What Type Of Shareholder Owns Apple Inc.’s (NASDAQ:AAPL)?

A look at the shareholders of Apple Inc. (NASDAQ:AAPL) can tell us which group is most powerful. Insiders often own a large chunk of younger, smaller, companies while huge companies tend to have institutions as shareholders. Companies that have been privatized tend to have low insider ownership.

With a market capitalization of US$933b, Apple is rather large. We’d expect to see institutional investors on the register. Companies of this size are usually well known to retail investors, too. Our analysis of the ownership of the company, below, shows that institutions are noticeable on the share registry. Let’s take a closer look to see what the different types of shareholder can tell us about AAPL.

See our latest analysis for Apple

NasdaqGS:AAPL Ownership Summary, August 27th 2019
NasdaqGS:AAPL Ownership Summary, August 27th 2019

What Does The Institutional Ownership Tell Us About Apple?

Institutions typically measure themselves against a benchmark when reporting to their own investors, so they often become more enthusiastic about a stock once it’s included in a major index. We would expect most companies to have some institutions on the register, especially if they are growing.

We can see that Apple does have institutional investors; and they hold 55% of the stock. This suggests some credibility amongst professional investors. But we can’t rely on that fact alone, since institutions make bad investments sometimes, just like everyone does. If multiple institutions change their view on a stock at the same time, you could see the share price drop fast. It’s therefore worth looking at Apple’s earnings history, below. Of course, the future is what really matters.

NasdaqGS:AAPL Income Statement, August 27th 2019
NasdaqGS:AAPL Income Statement, August 27th 2019

Institutional investors own over 50% of the company, so together than can probably strongly influence board decisions. We note that hedge funds don’t have a meaningful investment in Apple. There are plenty of analysts covering the stock, so it might be worth seeing what they are forecasting, too.

Insider Ownership Of Apple

While the precise definition of an insider can be subjective, almost everyone considers board members to be insiders. Management ultimately answers to the board. However, it is not uncommon for managers to be executive board members, especially if they are a founder or the CEO.

Insider ownership is positive when it signals leadership are thinking like the true owners of the company. However, high insider ownership can also give immense power to a small group within the company. This can be negative in some circumstances.

Our data suggests that insiders own under 1% of Apple Inc. in their own names. As it is a large company, we’d only expect insiders to own a small percentage of it. But it’s worth noting that they own US$619m worth of shares. Arguably recent buying and selling is just as important to consider. You can click here to see if insiders have been buying or selling.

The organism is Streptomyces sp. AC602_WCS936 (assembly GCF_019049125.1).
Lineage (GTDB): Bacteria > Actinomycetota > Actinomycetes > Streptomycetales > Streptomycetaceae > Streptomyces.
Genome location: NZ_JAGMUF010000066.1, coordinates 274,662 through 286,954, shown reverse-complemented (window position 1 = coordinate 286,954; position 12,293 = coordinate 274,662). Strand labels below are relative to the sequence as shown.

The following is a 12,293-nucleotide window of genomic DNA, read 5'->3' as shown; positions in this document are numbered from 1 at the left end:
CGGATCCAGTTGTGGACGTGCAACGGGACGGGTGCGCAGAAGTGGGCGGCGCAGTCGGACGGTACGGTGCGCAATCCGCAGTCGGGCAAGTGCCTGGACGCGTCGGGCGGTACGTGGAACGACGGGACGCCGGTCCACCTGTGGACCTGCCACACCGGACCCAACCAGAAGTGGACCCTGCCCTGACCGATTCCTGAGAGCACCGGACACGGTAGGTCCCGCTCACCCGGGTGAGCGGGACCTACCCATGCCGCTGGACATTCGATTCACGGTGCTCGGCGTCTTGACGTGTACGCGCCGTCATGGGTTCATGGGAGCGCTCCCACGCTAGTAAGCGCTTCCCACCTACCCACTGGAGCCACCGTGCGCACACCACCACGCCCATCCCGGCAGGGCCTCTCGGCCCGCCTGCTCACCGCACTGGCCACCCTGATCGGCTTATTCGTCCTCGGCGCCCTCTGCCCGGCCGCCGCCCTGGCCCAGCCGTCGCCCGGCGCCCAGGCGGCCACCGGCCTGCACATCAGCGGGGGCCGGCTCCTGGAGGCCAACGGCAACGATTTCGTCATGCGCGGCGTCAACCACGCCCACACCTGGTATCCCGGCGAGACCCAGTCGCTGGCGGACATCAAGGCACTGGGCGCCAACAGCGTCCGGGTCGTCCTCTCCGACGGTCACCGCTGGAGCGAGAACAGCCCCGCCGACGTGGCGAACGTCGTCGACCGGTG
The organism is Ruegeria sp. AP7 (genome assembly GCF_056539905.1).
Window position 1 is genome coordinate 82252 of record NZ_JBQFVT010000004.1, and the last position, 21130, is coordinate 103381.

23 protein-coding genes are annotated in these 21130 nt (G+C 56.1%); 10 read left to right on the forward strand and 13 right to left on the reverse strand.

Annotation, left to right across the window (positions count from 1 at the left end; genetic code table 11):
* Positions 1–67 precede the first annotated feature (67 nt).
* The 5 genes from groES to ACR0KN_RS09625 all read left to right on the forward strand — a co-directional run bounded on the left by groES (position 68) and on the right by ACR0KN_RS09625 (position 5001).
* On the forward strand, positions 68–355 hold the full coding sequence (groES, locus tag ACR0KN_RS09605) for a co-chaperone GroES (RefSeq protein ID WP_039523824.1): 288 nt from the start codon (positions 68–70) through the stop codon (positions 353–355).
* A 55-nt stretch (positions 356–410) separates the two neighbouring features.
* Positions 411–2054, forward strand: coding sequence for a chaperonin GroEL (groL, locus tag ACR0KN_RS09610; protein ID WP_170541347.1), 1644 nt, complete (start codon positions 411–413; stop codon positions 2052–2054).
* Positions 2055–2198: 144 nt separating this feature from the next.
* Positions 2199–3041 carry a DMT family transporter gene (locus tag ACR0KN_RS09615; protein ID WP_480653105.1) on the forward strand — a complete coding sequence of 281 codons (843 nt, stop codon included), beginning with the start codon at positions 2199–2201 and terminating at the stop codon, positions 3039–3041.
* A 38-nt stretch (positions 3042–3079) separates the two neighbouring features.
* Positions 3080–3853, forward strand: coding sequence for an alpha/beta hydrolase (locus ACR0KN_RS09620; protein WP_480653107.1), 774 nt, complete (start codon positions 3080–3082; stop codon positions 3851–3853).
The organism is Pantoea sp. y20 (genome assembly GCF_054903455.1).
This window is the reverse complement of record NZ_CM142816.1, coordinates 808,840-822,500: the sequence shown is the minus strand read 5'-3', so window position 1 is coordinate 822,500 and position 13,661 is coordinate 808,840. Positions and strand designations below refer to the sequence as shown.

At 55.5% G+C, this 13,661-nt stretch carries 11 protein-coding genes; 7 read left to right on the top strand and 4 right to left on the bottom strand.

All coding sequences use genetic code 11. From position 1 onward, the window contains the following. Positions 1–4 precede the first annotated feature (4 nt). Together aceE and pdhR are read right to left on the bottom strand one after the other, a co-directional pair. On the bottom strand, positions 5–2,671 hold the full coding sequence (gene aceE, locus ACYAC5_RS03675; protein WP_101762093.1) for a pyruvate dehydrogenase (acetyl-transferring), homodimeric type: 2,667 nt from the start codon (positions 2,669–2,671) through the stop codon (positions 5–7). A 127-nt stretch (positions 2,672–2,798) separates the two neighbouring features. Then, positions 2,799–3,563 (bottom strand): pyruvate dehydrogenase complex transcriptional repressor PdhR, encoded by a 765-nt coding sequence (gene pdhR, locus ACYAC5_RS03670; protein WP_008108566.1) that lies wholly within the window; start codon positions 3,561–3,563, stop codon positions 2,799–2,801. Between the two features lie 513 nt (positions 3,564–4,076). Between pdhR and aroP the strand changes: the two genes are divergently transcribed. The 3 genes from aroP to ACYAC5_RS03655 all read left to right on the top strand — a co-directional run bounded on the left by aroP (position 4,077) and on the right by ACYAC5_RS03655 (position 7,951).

General Public Ownership

With a 39% ownership, the general public have some degree of sway over AAPL. While this group can’t necessarily call the shots, it can certainly have a real influence on how the company is run.

Public Company Ownership

It appears to us that public companies own 5.5% of AAPL. We can’t be certain, but this is quite possible this is a strategic stake. The businesses may be similar, or work together.

Next Steps:

While it is well worth considering the different groups that own a company, there are other factors that are even more important.

I like to dive deeper into how a company has performed in the past. You can find historic revenue and earnings in this detailed graph.

But ultimately it is the future, not the past, that will determine how well the owners of this business will do. Therefore we think it advisable to take a look at this free report showing whether analysts are predicting a brighter future.

NB: Figures in this article are calculated using data from the last twelve months, which refer to the 12-month period ending on the last date of the month the financial statement is dated. This may not be consistent with full year annual report figures.

We aim to bring you long-term focused research analysis driven by fundamental data. Note that our analysis may not factor in the latest price-sensitive company announcements or qualitative material.

If you spot an error that warrants correction, please contact the editor at editorial-team@simplywallst.com. This article by Simply Wall St is general in nature. It does not constitute a recommendation to buy or sell any stock, and does not take account of your objectives, or your financial situation. Simply Wall St has no position in the stocks mentioned. Thank you for reading.